One of the most frustrating things that can occur while training for a race is not seeing the desired level of improvement, despite being highly committed to your routine. You may be putting in the same hours as your running buddies; and yet, when it comes to finishing times, you find yourself lagging behind the rest of the group. Quite naturally, this can lead to lower confidence and motivation, and make you question if, perhaps, running isn’t your thing after all.

Over the last couple of decades, scientists have put in a lot of thought and research into what makes some athletes perform naturally better than others, and whether some of us are genetically designed to run long distances. From case studies involving East African athletes and their dietary and environmental conditions to the identification of specific genes that determine our responses to stamina training, research has effectively pointed out more than one link between our genetic makeup and performance on the track. For example, some suggest that due to their outsized lung capacity and a preponderance of slow-twitch muscles, East Africans have the “perfect biomechanical package” for long-distance running. This same combination, however, makes them apparently unsuited for sports that require explosive anaerobic bursts, like football, sprinting or heavy lifting.

In 2013, a team of researchers based at Loughborough University developed a DNA test that can help predict marathon-running performance. They found more than 100 genes that determine how a person adapts to endurance training, and reached the conclusion that nearly a fifth of the population lacks this combination. Essentially, those who have the genes adapt really well to endurance training and can run faster for longer, while those who don’t will not develop the same endurance capacity.


Now, before you retire those running shoes forever, remember that on the other end of the ‘nature v/s nurture’ debate are sports as well as gene scientists who claim that genetic markers alone cannot create a world-class athlete without the required training, environment and sporting culture. Essentially, there are several factors that can influence our performance: endurance potential, aerobic capacity (or VO2 max), risk of injury, and recovery efficiency. Our genes might determine our response to each of these; some of us may be genetically wired for a higher VO2 but nonetheless still stand a high risk of injury. Others might have a lower aerobic threshold but greater efficiency when it comes to post-exercise recovery, thus allowing them to bounce back faster after rigorous training.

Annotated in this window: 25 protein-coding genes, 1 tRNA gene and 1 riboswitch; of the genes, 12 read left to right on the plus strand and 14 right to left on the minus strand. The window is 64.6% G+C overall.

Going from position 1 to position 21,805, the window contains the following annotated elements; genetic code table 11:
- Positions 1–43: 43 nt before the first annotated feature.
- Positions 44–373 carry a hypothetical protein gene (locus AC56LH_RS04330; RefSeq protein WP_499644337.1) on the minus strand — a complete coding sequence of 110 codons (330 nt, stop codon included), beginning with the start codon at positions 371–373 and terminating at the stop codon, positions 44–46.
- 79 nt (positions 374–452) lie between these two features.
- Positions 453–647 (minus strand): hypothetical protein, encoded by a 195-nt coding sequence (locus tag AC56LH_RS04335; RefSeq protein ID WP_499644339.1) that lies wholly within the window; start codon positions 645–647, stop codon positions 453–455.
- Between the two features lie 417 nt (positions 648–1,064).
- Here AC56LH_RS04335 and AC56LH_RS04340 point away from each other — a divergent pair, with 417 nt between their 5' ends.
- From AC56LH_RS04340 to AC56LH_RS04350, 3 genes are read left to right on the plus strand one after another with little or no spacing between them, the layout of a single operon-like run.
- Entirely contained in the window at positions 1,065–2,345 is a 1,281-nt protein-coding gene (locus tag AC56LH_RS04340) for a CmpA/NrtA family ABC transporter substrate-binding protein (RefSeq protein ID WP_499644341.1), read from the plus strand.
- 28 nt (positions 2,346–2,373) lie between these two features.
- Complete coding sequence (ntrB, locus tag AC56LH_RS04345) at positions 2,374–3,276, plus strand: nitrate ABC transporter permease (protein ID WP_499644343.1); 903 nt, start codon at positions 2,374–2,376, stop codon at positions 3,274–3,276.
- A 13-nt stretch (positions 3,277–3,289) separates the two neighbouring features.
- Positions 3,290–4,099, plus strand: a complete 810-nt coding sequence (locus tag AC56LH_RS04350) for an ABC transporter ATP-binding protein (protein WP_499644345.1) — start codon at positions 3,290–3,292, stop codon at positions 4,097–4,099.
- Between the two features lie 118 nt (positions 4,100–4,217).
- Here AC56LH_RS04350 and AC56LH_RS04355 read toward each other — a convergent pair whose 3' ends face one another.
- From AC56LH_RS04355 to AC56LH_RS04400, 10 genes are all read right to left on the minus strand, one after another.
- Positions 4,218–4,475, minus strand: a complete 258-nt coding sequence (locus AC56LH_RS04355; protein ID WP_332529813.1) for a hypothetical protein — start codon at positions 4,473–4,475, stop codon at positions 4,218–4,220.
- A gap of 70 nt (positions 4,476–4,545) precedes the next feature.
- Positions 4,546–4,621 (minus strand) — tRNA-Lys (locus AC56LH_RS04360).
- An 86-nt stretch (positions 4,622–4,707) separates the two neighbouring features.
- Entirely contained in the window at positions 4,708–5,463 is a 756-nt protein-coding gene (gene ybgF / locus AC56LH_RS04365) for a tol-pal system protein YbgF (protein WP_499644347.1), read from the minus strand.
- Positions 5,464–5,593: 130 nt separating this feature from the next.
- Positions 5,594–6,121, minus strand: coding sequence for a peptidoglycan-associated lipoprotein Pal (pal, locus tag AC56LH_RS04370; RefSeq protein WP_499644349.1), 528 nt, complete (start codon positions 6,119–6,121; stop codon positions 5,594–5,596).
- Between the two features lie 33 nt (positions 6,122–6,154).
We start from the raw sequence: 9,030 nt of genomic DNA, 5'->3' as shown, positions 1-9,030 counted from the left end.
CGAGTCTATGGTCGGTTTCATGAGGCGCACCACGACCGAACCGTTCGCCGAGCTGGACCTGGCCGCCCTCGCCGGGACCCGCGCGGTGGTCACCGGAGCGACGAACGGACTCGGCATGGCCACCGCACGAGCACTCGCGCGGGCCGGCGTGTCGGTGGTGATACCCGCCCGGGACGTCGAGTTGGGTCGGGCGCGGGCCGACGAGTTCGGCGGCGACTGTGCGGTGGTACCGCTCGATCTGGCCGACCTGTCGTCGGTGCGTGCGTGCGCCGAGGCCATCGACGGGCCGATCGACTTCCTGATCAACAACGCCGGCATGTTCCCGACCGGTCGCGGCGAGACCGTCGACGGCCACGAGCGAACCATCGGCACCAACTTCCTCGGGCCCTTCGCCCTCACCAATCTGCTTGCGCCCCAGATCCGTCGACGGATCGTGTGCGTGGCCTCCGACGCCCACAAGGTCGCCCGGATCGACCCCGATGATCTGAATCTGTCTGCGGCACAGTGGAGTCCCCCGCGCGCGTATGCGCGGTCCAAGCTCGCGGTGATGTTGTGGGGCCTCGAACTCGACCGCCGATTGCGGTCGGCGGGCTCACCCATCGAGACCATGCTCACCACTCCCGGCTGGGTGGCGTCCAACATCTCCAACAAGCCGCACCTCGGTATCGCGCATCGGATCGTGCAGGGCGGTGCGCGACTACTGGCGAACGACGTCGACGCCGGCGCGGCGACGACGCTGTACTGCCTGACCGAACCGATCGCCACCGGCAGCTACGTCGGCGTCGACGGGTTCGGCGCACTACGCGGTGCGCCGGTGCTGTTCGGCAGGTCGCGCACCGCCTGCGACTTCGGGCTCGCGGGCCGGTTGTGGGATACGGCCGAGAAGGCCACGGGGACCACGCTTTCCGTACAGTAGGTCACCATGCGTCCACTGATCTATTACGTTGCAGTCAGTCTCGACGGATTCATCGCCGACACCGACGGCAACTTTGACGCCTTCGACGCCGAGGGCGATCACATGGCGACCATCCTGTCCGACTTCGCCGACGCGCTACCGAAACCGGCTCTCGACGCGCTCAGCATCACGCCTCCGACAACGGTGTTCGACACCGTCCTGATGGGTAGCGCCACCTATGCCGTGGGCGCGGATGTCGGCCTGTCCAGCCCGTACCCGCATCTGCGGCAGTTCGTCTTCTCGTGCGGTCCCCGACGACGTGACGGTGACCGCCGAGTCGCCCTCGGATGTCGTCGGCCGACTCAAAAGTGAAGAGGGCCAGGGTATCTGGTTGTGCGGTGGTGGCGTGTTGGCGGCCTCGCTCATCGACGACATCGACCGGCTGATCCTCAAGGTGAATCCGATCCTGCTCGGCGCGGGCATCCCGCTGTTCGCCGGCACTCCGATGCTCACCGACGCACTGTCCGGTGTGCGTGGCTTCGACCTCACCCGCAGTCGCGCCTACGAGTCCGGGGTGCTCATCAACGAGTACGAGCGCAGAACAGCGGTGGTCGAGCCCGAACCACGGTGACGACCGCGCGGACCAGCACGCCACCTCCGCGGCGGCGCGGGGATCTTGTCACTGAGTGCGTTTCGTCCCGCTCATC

A good way to determine where you stand is by undergoing a simple DNA test that studies for these and other aspects of running performance. Not only might this provide a sound explanation for your training stats, but also explain the ways in which you can tweak your training to achieve better results on the field. It’s not as odd as it sounds: British 800-meter runner Jenny Meadows used genetic testing in 2014 before the Commonwealth Games. Among other things, the results suggested that she has an increased risk for soft-tendon injuries, and an even split of power and endurance. Following this, she made certain changes to her training, which included more cardio hours on a bike in exchange for reduced running sessions.

“To get to the top as an athlete, it takes a combination of hard work, luck and timing. But if I’d have known what my genetic strengths and weaknesses I could have trained more effectively,” Meadows reportedly told AP.

Even in India, runners have taken up DNA testing to understand what necessary changes they can make to maximize their performance. It’s not only a scientific way to gain some clarity on your body’s natural advantages, but also a key to adjusting your training plans as per your personal thresholds. After all, our genetic makeup can only suggest how strong our marathon winning potential may be; but it’s still consistency and training that will actually get us there.

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